Main Content

Eligibility Criteria for FEMA Assistance

Author: 

Recently, we have seen a lot of questions and news coverage about why tornado survivors in Alabama may or may not be receiving federal aid assistance. Disaster survivors in Alabama and other parts of the nation have been through a lot, and we’re working hard to ensure that everyone who is eligible for federal assistance gets the help they need.

We’ve spoken before about questions regarding federal disaster assistance. However, we wanted to take a moment to explain FEMA disaster assistance eligibility. Individuals and families in a declared area whose essential property has been damaged or destroyed and whose losses are not covered by insurance, are eligible for disaster assistance. Eligibility criteria are set by law and are the same for all disasters, no matter where you live. For example, under federal law we cannot duplicate benefits. If individuals already have insurance that will cover the damages, this may impact their eligibility for federal disaster aid.

Because several factors are considered when determining eligibility, we encourage all disaster survivors to apply for aid. You may be eligible for more than you realize, so it’s worth it to apply. If you apply for federal assistance and are eligible, you will receive assistance. Also, keep in mind that the status of federal funding for disasters will not impact how many people are eligible for assistance.

The bottom line is eligibility criteria for FEMA assistance is the same across the board – for all survivors and all disasters.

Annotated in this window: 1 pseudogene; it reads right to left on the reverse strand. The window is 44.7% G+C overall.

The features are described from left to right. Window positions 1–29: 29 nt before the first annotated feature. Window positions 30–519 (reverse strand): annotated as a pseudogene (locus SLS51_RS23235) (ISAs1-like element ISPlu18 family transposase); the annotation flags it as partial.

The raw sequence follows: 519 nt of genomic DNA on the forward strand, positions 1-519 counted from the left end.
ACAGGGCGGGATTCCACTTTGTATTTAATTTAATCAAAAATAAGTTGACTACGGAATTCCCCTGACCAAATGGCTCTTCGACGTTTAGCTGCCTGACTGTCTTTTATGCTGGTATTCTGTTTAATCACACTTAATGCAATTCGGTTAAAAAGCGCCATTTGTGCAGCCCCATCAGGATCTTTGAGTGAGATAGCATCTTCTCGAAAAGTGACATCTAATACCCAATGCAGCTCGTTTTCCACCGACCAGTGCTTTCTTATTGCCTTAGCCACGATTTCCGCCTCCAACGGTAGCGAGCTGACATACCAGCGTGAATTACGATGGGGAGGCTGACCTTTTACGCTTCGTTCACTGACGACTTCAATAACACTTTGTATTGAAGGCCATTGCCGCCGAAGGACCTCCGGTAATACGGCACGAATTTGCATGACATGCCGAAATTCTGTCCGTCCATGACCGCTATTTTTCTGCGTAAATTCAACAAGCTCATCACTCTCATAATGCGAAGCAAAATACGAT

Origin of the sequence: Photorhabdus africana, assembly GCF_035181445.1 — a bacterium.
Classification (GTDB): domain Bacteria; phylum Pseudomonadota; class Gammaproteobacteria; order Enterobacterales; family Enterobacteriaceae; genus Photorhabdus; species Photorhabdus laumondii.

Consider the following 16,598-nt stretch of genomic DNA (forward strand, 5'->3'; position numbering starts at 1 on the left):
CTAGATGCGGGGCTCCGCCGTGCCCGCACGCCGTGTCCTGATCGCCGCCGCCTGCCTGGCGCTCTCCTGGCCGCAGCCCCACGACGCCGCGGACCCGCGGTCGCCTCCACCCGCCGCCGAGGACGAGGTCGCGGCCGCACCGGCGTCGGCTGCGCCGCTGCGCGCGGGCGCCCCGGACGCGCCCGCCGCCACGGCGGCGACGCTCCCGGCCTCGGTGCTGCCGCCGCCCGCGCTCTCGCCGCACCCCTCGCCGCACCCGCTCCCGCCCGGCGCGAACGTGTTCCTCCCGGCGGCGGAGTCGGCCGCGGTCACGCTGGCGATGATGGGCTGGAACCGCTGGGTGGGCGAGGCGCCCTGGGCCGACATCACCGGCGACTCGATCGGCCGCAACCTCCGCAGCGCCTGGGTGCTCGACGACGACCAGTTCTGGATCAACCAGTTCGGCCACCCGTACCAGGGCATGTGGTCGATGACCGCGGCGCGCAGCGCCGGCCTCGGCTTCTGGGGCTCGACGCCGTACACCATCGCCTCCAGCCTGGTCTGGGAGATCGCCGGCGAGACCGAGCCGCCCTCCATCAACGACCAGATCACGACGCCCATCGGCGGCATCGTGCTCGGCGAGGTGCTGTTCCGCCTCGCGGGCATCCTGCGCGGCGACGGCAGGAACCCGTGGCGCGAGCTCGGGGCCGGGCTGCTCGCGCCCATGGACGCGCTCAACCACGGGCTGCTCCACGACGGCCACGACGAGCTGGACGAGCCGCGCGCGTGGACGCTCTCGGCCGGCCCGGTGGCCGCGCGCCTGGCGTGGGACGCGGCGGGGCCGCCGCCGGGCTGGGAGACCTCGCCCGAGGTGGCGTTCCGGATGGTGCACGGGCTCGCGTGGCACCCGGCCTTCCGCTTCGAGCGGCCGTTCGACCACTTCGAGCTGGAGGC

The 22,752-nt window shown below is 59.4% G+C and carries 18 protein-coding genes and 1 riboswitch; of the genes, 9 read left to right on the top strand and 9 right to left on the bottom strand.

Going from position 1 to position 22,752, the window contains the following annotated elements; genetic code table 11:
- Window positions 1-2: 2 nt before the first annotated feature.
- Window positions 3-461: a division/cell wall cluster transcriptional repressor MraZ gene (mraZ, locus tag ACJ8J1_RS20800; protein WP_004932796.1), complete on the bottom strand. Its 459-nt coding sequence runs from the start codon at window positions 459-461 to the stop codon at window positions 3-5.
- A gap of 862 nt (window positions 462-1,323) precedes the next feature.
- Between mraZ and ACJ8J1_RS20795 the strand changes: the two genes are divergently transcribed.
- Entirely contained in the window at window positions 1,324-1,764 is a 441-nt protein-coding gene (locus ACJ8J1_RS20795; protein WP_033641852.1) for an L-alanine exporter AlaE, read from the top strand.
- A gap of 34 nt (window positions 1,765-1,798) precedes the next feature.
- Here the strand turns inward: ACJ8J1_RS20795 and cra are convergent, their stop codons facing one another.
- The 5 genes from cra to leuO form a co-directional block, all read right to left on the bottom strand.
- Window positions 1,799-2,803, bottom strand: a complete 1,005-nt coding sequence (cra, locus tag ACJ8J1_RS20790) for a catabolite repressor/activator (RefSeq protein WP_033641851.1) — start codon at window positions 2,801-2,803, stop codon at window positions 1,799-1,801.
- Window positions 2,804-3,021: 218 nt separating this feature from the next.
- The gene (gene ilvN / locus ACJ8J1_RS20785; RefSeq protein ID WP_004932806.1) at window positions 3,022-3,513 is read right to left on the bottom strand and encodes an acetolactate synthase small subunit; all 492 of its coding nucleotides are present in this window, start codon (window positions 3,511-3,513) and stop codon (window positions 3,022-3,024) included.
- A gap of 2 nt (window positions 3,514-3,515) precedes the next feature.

To learn more about eligibility criteria, survivors can visit //www.disasterassistance.gov/ or call the helpline at 1-800-621-FEMA (3362). Survivors who have a speech disability or hearing loss and use a TTY can call 1-800-462-7585 directly; those who use 711 or Video Relay Service (VRS), can call 1-800-621-3362. They can also visit a disaster recovery center, where they can talk with someone who can help determine the best course of action for recovery.

Survivors in Alabama and in other states across the country have been through a lot, and we are committed to helping them every step of the way.

Last Updated: 
06/18/2012 - 22:00

Comments

The big IF! IA is only available for 27.3% of declared major disasters in 2011 as of 7/22/11. With the legal criteria applied nationally a lot fewer that 27.3% of individual disaster survivors get any assistance.

I live in Pocahontas County, WV. The bridge utilized by seven residences to gain access to State Route 39/92 crossing Laurel Creek was severely undermined by flood waters. I called FEMA to get assistance to professionally evaluate the current condition of the bridge for safe passage. I was denied, because this is my second home, which I fell that that has no bearing on the situation. It is not my bridge, but our bridge, its not my personal property. Besides, I thought FEMA helped everyone and did not discriminate against what you own, the flood didn't, and I thought that's what FEMA was designed for. The neighbors are reactive not proactive, which I'm proactive. The situation is placing my very livelihood in the hands people that often do nothing but complain. However, if that's a fact, I am requesting a waiver of that requirement.

Add new comment

CAPTCHA
This question is for testing whether you are a human visitor and to prevent automated spam submissions.